Her early Dancing in Peckham from 1994 is a 25 minute video that shows Wearing dancing in a public shopping centre in Peckham, South London, to a soundtrack that only she is party to, a soundtrack not supplied by a music device but only through recollection in her head. The piece was inspired by a scene witnessed by Wearing as she strolled through Royal Festival Hall. A jazz band happened to be playing nearby and Wearing became captivated by the actions of a particularly dedicated spectator—a woman overcome by the desire to move her body to the music, and in a Bacchic way that made her seem completely overcome by the moment, her moment, and oblivious to everyone around her. Wearing thought of asking the woman to recreate her dance for a video but concerned that this would seem condescending, determined to perform the scene herself. Having prepared and practised her moves prior to the performance/recording, in the video Wearing gyrates, contorts and throws her hair around in an intensely committed manner. Her face is serious and concentrated but her appearance is faintly ridiculous and subjects her to the pitfalls of public embarrassment or shame. No-one approaches her, stops her or communicates in any way. What are they thinking as they pass by with a disdainful attitude? Nowadays the reflexivity of the work is much less clear to viewers as the tropes of social media overwhelm our society and reality television extremely pervasive as a cultural influence. However, with none of these reference points altering the contextual reading at the time of its making, Wearing’s work can be viewed as a multi-layered portrait of both the individual, the body, their sense of self, and his or place in society at large. Her performance can be viewed as that of a completely other person than herself, such is the abstracted nature of her own movements, a portrait of the anonymous woman she witnessed at Festival Hall and has chosen to mimic, but also also a highly nuanced self-portrait and image of what it is to be completely lost in a private moment.

Wearing’s unique approach is encapsulated perfectly by 1997’s 2 into 1, a short video which shows a mother and her two sons, each filmed separately, speaking in a simple documentary format about their feelings for various aspects of their relationship. The dialogue for each has been switched, so that, via lip-synching, the sons appear to speak the words of their mother and vice versa. The voiceovers are executed with such precision that they are scarcely believable, heightening the disturbing sense of uncanny. As the play continues between the subjects in the video, the viewer learns more about each individual and the family dynamics from their respective viewpoints, doing so in a fashion that emulates ethnographic practices similar to the researcher in the field who produces knowledge and conclusions based on detached observation. Yet Wearing’s work radically changes documentary practices that long for objective truths and familiarity into its inverse, the unfamiliar.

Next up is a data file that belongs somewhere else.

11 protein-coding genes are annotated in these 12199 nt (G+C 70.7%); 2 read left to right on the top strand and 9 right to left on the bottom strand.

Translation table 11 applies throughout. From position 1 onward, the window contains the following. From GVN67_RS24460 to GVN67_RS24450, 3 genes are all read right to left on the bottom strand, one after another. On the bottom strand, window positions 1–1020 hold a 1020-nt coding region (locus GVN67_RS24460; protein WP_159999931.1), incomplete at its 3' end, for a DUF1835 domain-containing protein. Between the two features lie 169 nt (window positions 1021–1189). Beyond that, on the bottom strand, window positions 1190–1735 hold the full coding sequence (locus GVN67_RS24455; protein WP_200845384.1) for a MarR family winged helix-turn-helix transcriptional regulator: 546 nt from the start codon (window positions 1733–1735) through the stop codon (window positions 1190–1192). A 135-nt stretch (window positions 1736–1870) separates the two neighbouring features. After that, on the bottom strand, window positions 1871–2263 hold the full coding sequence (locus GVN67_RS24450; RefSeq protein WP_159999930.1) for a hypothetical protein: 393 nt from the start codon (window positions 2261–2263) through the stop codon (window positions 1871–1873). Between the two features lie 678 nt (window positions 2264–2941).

Long before contemporary media culture in our hyper-connected world heralded the death of privacy, Wearing was already quietly obsessed with that shift in propriety and candour and was among the first to anticipate and dramatise its implications. “I think media has changed us all” she observed in a 2012 interview. Eight years on this truism is more pronounced than ever. Wearing’s brilliance lies in her presence in recognising it before most others.

Matthew Barney

Matthew Barney is an American artist and avant-garde film director who has pioneered the use of lavish cinematic effects in his video works, whilst incorporating sculptural, drawing and photographic practices in the shaping of those filmic environments, and into works he derives from them. Intertwining complex and esoteric themes of biology, geology, mythology, as well as themes of sexuality, human striving, success, failure and conflict, his early works combined performance and video.

In his brilliant Cremaster cycle, a sequence of 5 films made non-sequentially between 1994 and 2002, he created one of the most legendary video art works of all time, and over nine hours of stunning and dense psychedelia. Somewhere between a traditional feature film and a lavish installation, the cycle unfolds not just cinematically, but also through the photographs, drawings, sculptures, and installations the artist produces in for and conjunction with each episode, and which he displays in gallery and museum exhibitions outside of the filmic context. Its conceptual departure point is the male cremaster muscle, which controls testicular contractions in response to external stimuli, mostly temperature. Each film is replete with bizarre and oddly dressed characters performing arcane rituals and puzzling tasks, hybrid beings and spectacular, sometimes perverse, baroque imagery—described by Guggenheim curator, Nancy Spector as “a self-enclosed aesthetic system.”